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Mol Pharmacol. 2014 Feb;85(2):290-300. doi: 10.1124/mol.113.090431. Epub 2013 Nov 26.

Passenger protein determines translocation versus retention in the endoplasmic reticulum for aromatase expression.

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  • 1Mercer University School of Medicine and Memorial University Medical Center, Department of Biochemistry, Biomedical Sciences, Anderson Cancer Institute, Savannah, Georgia.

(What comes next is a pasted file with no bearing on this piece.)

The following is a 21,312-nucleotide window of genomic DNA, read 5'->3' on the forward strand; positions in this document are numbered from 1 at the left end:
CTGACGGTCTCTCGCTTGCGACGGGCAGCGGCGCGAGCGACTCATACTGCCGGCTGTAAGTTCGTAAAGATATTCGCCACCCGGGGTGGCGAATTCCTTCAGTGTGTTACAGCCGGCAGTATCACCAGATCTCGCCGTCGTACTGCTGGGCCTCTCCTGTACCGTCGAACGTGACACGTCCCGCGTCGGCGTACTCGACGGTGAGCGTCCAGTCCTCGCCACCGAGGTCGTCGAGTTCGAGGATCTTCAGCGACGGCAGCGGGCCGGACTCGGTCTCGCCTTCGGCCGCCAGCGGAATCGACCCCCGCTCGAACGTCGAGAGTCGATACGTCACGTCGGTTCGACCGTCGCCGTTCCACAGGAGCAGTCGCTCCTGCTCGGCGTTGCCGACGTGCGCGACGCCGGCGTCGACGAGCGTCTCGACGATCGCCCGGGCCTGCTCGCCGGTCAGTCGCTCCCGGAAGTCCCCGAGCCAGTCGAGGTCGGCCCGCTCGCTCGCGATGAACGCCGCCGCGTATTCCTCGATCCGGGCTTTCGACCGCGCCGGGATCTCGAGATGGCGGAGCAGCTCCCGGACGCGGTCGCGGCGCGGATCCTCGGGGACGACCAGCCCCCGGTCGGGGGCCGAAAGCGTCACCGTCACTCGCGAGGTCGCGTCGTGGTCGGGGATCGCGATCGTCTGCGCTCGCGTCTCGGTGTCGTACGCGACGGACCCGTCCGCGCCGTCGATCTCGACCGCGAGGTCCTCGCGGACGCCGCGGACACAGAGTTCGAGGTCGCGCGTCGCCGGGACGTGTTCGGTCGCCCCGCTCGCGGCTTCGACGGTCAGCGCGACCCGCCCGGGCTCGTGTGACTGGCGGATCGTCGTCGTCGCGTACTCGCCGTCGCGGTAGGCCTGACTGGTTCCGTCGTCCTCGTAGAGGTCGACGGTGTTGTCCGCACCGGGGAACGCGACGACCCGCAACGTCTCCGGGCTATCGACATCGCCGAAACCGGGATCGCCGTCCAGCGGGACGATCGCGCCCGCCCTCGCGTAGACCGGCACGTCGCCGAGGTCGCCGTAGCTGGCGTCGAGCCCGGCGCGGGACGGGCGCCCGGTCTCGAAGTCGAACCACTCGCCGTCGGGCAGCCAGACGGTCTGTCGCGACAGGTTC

Aromatase protein is overexpressed in the breasts of women affected with cancer. In the endoplasmic reticulum (ER), signal sequence and signal anchors (SAs) facilitate translocation and topology of proteins. To understand the function of type-I SAs (SA-Is), we evaluated translocation of aromatase, whose signal anchor follows a hydrophilic region. Aromatase SA-I mediates translocation of a short N-terminal hydrophillic domain to ER lumen and integrates the protein in the membrane, with the remainder of the protein residing in the cytosol. We showed that lack of a signal peptidase cleavage site is not responsible for the stop-transfer function of SA-I. However, SA-I could not block the translocation of a full-length microsomal secretory protein and was cleaved as part of the signal sequence. We propose that interaction between the translocon and the region after the signal anchor plays a critical role in directing the topology of the protein by SA-Is. The positive charges in the signal sequence helped it to override the function of signal anchor. Thus, when signal sequence follows SA-I immediately, the interaction with the translocon is perturbed and topology of the protein in ER is altered. If signal sequence is placed far enough from SA-I, then it does not affect membrane integration of SA-I. In summary, we conclude that it is not just the SA-I, but also the region following it, which together affect function of aromatase SA-I in ER.

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